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Author Topic:   newbie
Dirt Newbie

Total posts: 1
posted June 10, 2004 10:53 PM  
ok guys, feel free to flame me on this one i need it. im a newbie looking into buying an IMCA modified and racing it at the local track. any tips, pointers, info sites, or anything else on getting started in the sport would be greatly appreciated.

unregistered Total posts: 1
posted June 11, 2004 12:06 AM           send a private message to CJ-7   Edit/Delete Message   Reply w/QuoteBBBBBB
Trust me 7, you've already found the best source of info anywhere. This is the best place I've ever found to get help on anything from setup pointers to engine tips to, well, just about anything racing. Feel free to ask any question here, no matter how simple it may seem. The guys (and babes) on this site all understand what it means to be new to racing. Good luck in your venture, and welcome to the fold!


Dirt Forum Champ
Total posts: 755
posted June 11, 2004 05:51 AM  
I'm not sure what your background is, but these racecars will take all your time and all the money you can throw at it. Make sure you have a significant other that is supportive of it and is some what independent. Or no significant other ain't so bad either!

You might consider buying a 2-3 year old used car that was competitive and hopefully the guy you buy it from will be willing to help you along the way. Maybe pit beside him at your local track.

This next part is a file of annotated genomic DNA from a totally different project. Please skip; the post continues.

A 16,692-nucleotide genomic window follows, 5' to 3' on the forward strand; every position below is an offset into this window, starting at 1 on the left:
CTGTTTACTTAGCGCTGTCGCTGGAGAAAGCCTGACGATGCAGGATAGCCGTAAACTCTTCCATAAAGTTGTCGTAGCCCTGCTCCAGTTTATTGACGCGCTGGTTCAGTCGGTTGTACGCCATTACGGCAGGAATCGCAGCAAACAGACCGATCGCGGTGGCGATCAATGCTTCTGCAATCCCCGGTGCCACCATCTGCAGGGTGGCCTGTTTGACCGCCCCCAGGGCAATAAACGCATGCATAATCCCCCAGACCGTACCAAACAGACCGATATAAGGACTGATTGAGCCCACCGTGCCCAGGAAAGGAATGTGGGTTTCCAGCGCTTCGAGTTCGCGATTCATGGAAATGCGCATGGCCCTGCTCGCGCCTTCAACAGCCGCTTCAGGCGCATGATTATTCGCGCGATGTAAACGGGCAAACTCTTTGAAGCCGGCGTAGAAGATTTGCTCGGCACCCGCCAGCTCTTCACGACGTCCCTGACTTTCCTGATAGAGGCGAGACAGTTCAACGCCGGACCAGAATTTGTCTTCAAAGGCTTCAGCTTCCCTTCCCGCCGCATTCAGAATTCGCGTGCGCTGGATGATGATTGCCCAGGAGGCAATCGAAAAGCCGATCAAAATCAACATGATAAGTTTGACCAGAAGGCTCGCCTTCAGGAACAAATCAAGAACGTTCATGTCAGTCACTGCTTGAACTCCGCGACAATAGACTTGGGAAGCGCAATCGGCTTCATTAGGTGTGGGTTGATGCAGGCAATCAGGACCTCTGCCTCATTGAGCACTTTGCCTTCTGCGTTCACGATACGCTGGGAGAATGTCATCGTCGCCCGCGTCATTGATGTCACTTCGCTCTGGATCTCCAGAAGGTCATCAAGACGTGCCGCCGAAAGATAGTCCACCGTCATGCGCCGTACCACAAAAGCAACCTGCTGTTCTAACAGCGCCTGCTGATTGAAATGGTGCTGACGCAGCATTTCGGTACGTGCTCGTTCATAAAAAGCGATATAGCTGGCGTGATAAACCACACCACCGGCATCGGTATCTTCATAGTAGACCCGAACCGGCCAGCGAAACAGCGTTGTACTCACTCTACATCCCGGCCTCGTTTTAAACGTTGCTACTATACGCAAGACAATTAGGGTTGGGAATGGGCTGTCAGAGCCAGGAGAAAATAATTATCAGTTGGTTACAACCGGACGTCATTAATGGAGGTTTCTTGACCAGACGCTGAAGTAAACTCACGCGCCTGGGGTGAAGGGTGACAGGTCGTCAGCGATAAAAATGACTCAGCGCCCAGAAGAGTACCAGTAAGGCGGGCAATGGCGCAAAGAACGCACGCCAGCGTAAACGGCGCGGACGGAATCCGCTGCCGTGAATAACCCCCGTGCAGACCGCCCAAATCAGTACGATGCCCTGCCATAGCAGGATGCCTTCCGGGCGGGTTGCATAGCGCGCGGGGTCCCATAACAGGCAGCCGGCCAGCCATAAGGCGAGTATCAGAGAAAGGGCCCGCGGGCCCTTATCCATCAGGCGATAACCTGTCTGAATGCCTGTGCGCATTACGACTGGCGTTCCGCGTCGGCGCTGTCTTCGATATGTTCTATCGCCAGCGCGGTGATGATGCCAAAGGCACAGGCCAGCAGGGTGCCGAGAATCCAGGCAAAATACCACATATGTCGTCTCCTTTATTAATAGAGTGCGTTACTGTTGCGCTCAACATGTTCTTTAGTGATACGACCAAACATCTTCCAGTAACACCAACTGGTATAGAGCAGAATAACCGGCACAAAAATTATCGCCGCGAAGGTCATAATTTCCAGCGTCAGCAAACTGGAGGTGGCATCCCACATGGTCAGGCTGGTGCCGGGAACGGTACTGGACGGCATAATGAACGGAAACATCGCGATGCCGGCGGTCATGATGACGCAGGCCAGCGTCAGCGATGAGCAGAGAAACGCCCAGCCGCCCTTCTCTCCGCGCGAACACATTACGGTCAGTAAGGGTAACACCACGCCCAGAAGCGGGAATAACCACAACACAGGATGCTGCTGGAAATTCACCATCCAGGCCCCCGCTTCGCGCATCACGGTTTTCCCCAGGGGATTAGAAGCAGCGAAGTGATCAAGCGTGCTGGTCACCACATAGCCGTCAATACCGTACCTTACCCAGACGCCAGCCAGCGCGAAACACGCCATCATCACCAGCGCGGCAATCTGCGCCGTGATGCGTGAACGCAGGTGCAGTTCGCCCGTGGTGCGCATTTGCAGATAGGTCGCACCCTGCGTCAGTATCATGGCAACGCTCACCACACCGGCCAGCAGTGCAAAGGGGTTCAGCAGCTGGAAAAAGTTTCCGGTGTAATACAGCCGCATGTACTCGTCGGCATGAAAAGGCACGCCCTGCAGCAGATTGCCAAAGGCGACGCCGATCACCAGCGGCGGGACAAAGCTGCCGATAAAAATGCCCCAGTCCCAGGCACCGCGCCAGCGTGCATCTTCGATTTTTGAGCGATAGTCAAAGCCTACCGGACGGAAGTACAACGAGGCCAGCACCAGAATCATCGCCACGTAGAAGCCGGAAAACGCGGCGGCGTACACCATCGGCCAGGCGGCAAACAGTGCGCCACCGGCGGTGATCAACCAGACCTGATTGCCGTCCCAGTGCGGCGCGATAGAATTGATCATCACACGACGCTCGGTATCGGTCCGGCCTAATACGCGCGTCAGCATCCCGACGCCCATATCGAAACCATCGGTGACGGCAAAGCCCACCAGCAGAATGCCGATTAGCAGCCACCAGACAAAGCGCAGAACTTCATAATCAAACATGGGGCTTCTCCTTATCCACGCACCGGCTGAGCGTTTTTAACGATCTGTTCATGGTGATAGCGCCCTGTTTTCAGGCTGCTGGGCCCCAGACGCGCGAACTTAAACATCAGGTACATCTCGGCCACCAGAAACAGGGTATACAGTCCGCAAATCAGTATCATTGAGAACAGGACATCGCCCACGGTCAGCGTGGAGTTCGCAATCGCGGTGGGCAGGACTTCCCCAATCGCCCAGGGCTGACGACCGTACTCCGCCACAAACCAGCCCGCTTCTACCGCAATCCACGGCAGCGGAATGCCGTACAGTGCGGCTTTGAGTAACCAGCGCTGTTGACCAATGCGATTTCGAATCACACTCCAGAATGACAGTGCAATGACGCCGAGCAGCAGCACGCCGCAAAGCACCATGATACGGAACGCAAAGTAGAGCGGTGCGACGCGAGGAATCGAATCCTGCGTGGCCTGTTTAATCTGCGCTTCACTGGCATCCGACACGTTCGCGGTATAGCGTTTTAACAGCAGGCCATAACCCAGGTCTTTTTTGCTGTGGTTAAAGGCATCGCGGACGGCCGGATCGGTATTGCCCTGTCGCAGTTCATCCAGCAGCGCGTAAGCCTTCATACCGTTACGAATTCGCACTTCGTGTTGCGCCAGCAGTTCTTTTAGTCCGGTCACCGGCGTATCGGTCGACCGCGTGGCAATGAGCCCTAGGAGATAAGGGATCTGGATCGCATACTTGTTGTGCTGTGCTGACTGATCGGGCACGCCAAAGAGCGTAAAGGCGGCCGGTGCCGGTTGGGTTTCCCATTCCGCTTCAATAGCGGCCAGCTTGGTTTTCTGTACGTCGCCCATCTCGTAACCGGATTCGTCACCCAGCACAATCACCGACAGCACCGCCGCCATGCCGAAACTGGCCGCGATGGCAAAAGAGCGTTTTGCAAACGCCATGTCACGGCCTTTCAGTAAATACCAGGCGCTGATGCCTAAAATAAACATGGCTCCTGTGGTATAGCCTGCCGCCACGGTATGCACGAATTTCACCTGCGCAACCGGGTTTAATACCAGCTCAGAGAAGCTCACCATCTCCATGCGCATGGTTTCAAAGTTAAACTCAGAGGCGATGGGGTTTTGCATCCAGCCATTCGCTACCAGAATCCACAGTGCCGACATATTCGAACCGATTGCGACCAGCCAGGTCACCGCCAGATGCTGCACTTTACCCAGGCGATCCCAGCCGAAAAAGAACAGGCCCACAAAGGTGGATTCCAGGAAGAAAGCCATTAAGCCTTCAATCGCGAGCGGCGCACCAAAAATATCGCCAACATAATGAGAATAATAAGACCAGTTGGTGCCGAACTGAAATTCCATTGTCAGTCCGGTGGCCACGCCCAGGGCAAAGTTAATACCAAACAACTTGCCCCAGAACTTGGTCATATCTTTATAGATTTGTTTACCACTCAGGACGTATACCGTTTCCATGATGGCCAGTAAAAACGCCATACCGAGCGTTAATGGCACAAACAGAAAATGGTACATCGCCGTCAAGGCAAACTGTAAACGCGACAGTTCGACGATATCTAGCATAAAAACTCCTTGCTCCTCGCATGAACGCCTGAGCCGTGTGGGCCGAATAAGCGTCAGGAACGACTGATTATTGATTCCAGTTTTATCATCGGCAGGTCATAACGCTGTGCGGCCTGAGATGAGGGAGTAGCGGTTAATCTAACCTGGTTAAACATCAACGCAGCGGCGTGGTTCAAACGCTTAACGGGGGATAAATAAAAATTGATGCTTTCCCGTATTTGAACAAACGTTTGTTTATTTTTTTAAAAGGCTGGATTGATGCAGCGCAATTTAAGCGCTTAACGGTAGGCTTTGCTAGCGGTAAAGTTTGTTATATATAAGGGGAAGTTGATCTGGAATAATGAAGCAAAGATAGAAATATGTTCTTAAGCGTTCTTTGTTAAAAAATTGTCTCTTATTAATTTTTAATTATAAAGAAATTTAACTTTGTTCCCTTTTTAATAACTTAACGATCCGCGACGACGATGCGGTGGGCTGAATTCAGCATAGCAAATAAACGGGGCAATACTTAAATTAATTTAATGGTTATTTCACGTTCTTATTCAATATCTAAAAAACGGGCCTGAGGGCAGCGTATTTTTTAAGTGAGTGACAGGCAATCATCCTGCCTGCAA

Don't worry about spending a bunch of money on a big motor. Build a reliable 355 Chevy longblock for under $2500 and it should keep up on most IMCA tracks. Less motor will shorten up the learning curve and be easier on the pocket book.

Rear suspensions on mods get pretty complex for the average joe. Whether it is a zlink, 4link, 4/z, 2-3link or whatever, get a suspension configuration that you are comfortable with learning.

I see you are from Arkansas, there is probably a lot of used GRT and Shaw cars in your area. I bought a used GRT from Tom Campbell #31C a few years back. He usually races at Little Rock last I knew.

This website is the best there is and if you have any questions don't be afraid to ask.

[This message has been edited by NJantz (edited June 11, 2004).]

Dirt Maniac

Total posts: 110
posted June 11, 2004 07:10 AM  
I am in the same boat as you, I will give you a heads up if you are buying a used chassis that someone is selling as a roller, ask a lot of questions and determine at what stage of completion the car is sitting. I struck a deal to buy a roller and expected it to be complete other that engine, tranny and gear and it was a bare chassis that had the interior, no decking and the rear end was not under the car. Also ask lots of questions about the chassis (i.e. ever been bent, re-stubbed?)I would recomend going with a brand name chassis because of the information you can get out of the builder for help with set ups. I agree with the other post that it takes a lot of time and a lot of money, especially if you get a chassis that is almost bare. This website is the best place to get information that it around, every one on here has been extremely helpful.

Good Luck,


Dirt Full Roller

Total posts: 65
posted June 11, 2004 09:36 AM